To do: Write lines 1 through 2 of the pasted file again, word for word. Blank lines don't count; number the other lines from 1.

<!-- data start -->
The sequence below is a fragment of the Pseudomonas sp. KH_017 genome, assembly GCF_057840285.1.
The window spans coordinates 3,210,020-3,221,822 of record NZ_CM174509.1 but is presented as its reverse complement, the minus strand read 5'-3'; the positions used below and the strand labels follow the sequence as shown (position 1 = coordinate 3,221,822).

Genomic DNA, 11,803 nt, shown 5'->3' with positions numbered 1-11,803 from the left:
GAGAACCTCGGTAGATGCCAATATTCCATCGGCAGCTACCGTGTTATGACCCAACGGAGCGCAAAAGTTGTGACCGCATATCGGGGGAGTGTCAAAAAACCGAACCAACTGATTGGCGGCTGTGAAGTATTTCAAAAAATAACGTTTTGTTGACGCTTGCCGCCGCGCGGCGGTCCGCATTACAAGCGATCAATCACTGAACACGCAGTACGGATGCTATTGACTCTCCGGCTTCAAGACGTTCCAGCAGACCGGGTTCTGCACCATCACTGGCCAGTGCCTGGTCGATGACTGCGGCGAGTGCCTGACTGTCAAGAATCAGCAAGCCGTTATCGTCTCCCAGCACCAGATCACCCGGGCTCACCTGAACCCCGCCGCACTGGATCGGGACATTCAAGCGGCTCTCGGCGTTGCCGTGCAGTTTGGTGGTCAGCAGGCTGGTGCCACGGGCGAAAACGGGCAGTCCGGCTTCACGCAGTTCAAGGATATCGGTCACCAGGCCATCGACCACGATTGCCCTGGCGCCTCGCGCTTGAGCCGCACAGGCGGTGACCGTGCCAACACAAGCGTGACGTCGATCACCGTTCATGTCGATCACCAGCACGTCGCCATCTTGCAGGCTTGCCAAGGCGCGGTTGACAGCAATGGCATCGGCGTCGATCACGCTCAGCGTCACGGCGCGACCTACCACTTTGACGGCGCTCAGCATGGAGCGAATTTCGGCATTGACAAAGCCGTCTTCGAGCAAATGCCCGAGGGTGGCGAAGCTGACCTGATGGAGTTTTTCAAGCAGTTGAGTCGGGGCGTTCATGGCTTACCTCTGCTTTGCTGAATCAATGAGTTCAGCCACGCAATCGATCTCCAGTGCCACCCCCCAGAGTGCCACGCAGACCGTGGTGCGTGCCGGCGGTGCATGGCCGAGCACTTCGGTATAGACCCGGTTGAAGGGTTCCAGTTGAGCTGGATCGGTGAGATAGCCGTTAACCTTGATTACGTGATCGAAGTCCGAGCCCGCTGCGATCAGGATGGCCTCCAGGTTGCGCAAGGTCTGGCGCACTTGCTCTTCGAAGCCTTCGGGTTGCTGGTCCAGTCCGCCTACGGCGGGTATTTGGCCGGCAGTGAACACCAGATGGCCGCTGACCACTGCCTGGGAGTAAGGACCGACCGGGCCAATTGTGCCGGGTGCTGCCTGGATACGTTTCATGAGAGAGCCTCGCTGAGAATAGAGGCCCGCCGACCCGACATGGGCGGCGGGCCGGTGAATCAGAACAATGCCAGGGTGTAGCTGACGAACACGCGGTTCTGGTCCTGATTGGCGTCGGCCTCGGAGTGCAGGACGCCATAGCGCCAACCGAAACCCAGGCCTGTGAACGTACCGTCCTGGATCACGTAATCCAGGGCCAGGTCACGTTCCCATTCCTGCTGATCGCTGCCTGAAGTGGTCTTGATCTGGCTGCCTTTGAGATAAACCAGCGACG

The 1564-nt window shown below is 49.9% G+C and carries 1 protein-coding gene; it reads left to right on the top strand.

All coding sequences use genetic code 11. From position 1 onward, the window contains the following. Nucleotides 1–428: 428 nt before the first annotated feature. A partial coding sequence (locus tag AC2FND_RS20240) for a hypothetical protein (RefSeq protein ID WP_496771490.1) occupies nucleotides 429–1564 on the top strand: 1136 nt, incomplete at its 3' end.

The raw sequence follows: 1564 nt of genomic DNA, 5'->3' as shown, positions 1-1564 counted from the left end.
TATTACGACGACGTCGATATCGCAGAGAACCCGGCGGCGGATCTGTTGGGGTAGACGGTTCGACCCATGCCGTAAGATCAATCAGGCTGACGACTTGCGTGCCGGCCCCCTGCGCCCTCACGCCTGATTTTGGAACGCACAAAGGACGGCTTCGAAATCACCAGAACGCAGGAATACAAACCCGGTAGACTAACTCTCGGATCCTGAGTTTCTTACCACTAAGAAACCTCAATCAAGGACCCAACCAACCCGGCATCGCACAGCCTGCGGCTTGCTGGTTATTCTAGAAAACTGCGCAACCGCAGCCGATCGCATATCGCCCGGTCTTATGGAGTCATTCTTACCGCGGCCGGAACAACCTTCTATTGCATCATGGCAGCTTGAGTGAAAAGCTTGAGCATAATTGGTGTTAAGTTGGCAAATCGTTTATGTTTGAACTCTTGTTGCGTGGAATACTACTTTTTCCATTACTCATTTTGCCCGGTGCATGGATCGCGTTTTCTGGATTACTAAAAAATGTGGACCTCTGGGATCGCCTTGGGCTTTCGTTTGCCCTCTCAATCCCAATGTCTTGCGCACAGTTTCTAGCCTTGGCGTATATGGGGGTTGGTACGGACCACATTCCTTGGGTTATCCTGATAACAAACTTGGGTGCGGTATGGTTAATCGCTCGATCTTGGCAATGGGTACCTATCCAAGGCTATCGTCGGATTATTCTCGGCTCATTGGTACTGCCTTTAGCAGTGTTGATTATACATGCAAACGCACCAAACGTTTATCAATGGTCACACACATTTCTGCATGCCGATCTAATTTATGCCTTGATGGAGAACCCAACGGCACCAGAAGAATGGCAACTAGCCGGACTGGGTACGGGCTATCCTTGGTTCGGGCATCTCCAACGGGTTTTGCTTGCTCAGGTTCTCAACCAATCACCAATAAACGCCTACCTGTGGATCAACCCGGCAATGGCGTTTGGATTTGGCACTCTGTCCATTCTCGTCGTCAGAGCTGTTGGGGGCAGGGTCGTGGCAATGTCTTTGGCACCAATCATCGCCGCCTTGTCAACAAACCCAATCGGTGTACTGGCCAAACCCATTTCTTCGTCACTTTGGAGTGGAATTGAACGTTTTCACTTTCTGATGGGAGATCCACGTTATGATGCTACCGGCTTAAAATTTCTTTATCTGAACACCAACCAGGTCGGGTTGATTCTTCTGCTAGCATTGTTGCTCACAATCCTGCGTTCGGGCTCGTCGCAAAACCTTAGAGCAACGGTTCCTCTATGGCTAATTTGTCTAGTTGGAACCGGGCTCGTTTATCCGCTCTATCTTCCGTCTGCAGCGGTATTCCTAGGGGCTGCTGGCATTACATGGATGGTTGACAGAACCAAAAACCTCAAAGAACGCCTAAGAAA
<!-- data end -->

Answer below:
The sequence below is a fragment of the Pseudomonas sp. KH_017 genome, assembly GCF_057840285.1.
The window spans coordinates 3,210,020-3,221,822 of record NZ_CM174509.1 but is presented as its reverse complement, the minus strand read 5'-3'; the positions used below and the strand labels follow the sequence as shown (position 1 = coordinate 3,221,822).